You know those people who claim that music is their drug? Well, apparently, that might not just be a catchy T-shirt slogan. Nature Neuroscience just published a study that found listening to music you like increases the level of dopamine in your brain — like actual drugs (or chocolate, for that matter). Project leader Valorie Salimpoor found that samples of a variety of instrumental music — everything from techno to classical to jazz — produced “feelings of euphoria and cravings,” as measured through reports of chills and fMRIs of subjects’ cerebral activity. But we wondered: what music, exactly, produced these drug-like effects? Some of the songs were surprising (really, Infected Mushroom?) others, not so much (natch, Explosions in the Sky). Below, ten songs the study used that are as good as your chemical of choice.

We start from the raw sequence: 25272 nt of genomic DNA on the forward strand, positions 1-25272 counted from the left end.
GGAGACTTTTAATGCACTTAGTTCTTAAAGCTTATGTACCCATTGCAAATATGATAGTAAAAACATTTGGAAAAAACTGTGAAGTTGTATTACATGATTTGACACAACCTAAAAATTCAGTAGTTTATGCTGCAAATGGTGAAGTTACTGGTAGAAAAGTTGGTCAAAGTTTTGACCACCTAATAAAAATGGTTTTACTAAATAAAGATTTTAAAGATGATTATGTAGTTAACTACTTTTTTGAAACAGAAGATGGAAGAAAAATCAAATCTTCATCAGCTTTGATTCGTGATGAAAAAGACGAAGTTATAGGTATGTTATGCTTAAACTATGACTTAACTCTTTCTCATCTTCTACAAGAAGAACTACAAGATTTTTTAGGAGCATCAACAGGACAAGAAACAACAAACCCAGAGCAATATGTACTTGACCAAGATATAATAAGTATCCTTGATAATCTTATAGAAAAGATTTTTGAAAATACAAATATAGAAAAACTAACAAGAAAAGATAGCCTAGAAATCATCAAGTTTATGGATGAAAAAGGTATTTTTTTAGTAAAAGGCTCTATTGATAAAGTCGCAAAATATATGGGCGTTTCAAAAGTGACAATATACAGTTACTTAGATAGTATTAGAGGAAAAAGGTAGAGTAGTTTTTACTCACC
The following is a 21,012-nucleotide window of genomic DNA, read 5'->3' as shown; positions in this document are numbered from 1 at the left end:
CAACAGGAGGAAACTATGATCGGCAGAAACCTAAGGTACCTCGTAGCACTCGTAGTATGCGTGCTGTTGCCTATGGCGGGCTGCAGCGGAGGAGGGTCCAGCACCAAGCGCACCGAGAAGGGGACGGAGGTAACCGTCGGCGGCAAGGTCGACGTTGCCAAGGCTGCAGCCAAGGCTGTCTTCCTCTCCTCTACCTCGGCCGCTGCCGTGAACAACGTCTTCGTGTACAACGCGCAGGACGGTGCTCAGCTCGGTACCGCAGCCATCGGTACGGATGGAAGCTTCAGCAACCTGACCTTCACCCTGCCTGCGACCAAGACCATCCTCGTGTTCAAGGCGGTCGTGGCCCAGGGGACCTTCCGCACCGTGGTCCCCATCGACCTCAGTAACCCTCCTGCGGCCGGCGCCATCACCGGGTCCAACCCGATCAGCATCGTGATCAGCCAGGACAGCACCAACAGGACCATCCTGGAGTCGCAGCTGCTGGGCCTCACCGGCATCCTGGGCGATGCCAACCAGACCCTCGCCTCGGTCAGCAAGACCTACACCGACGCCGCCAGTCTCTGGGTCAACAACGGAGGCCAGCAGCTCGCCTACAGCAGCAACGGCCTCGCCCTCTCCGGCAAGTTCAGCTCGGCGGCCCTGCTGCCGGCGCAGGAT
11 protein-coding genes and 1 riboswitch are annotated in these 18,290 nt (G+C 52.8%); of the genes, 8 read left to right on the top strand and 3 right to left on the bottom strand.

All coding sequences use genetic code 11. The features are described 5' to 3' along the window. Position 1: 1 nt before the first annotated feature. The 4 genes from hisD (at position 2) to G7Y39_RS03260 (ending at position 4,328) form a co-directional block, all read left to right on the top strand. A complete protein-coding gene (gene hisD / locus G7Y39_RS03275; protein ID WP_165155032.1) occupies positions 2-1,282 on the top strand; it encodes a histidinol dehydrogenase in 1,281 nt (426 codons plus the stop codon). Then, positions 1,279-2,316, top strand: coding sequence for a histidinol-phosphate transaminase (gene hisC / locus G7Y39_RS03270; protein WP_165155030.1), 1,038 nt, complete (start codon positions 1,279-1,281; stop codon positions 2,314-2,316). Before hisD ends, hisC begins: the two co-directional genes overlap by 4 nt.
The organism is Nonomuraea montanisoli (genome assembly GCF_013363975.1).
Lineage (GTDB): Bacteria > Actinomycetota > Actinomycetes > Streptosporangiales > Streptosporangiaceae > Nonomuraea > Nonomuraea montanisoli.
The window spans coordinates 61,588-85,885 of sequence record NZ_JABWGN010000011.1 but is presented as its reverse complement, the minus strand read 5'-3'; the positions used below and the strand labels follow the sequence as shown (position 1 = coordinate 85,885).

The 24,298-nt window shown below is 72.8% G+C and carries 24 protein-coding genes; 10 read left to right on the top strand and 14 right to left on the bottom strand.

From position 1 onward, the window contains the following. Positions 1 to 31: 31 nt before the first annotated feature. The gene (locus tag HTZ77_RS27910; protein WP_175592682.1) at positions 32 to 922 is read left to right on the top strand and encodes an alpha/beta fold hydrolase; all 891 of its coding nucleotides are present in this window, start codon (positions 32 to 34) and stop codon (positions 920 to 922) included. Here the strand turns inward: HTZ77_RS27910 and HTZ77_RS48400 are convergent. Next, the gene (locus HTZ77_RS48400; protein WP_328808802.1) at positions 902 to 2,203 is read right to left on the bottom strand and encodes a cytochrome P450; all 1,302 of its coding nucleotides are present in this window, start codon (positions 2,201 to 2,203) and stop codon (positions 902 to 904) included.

“L’Arena” by Ennio Morricone
“Storm” by Godspeed You! Black Emperor
“Moby Dick” by Led Zeppelin
“First Breath After a Coma” by Explosions in the Sky
“Clair de Lune” by Debussy
“Angelica” by Lamb
“Heavyweight” by Infected Mushroom
“Adagio for Strings” by Tiesto
“Le Moulin” by Yann Tiersen
See the full list of 40 songs used in the study here.